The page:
There has been a lot of attention paid to the manufacturing skills gap in recent years, as businesses in the sector need workers to meet demand, but often have difficulty finding qualified candidates. This is expected to be a persistent problem as time goes on as well, but that doesn't mean industry leaders aren't doing more to address the issue.
The many issues related to the skills gap have been widely publicized within the sector, according to IndustryWeek. These include the fact that companies already don't have enough workers to meet possible demand, and there aren't enough people coming into the sector to even replace the older ones who are reaching retirement age.
At the same time, though, many American manufacturing jobs are becoming more complicated, requiring additional skills that those new workers who are coming into the industry just aren't prepared for in training, the report said. Businesses in the industry believe they are being hampered by negative public perception of industrial jobs, as well. All of which means that better training, outreach and education may be needed at high levels, but also from individual companies. Put another way, all these issues may be well-known within the manufacturing industry, but perhaps not among the public at large.
What can be done?
Some within the industry believe more has to be done to create simple inroads to a career in manufacturing, or rather, to rebuild the pathway via apprenticeship that has, in many cases, fallen by the wayside, according to Thomas. The pathway could be an important lifeline to re-establish, as it ensures those coming into the industry can start earning pay on Day 1 and get career and skills training that will be desperately needed in the decades ahead.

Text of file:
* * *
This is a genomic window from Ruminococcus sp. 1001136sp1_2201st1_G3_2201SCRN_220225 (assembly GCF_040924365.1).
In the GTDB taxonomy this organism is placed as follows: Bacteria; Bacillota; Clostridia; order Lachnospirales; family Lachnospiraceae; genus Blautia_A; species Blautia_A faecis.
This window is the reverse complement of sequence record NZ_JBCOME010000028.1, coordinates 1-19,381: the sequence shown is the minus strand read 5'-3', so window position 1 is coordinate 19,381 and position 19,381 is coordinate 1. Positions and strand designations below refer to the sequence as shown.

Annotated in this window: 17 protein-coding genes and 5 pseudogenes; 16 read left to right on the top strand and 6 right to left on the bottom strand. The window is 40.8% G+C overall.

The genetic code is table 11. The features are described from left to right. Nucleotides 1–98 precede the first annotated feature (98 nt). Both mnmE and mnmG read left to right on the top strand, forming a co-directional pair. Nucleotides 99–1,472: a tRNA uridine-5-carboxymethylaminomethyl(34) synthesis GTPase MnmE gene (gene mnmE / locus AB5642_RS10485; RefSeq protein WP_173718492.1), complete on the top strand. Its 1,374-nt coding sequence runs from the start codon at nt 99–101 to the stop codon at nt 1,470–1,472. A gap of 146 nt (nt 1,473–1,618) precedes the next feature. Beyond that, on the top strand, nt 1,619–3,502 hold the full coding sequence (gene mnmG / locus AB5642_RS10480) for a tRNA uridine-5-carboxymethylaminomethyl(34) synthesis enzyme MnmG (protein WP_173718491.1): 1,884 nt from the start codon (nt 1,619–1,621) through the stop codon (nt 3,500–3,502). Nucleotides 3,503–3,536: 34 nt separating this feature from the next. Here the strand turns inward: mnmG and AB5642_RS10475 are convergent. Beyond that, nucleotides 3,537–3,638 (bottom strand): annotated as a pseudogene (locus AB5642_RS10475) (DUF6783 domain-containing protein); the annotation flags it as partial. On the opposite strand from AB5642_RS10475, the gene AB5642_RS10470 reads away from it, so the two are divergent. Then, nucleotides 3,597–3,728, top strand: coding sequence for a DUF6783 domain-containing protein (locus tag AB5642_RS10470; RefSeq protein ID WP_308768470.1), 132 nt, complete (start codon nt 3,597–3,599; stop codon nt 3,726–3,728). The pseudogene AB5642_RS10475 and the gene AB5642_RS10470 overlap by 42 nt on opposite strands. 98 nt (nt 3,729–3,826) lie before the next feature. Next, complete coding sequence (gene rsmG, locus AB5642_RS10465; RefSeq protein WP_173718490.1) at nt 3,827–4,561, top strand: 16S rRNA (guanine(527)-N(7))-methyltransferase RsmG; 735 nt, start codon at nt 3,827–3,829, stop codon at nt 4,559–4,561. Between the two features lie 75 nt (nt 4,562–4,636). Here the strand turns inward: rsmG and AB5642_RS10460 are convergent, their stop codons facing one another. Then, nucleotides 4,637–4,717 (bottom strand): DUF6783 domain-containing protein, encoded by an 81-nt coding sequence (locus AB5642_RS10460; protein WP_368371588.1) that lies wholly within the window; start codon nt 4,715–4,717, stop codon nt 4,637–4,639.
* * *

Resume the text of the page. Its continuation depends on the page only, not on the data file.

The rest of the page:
Whether it's just a one-year apprenticeship or a more involved one that reaches as much as six years, that kind of onboarding effort can help ensure there are always workers who are learning and growing on the job, rather than acquiring skills in college that may only involve a brief internship, the report said.
Another company-side problem
Interestingly, though, companies may not have the internal infrastructure to help themselves bridge the skills gap, because of what some refer to as the "capability gap," according to a recent poll from PTC. For instance, 80% of manufacturers in the global survey say spend too much time with their design and engineering teams focused on tasks other than design, including administration and data management.
That, in turn, holds up production processes and keeps companies from achieving their true potential, as noted by 82% of respondents of which just half say their companies have such capability, the survey found. Likewise, while 77% of respondents said being able to monitor progress on any design-related process without meetings calls or emails is critical to success, only 43% report having the internal infrastructure to do so.
For all these reasons and more, companies need to do more internally to ensure they can reach out to prospective manufacturing workers and generally are more able to maintain a robust hiring effort for many years to come.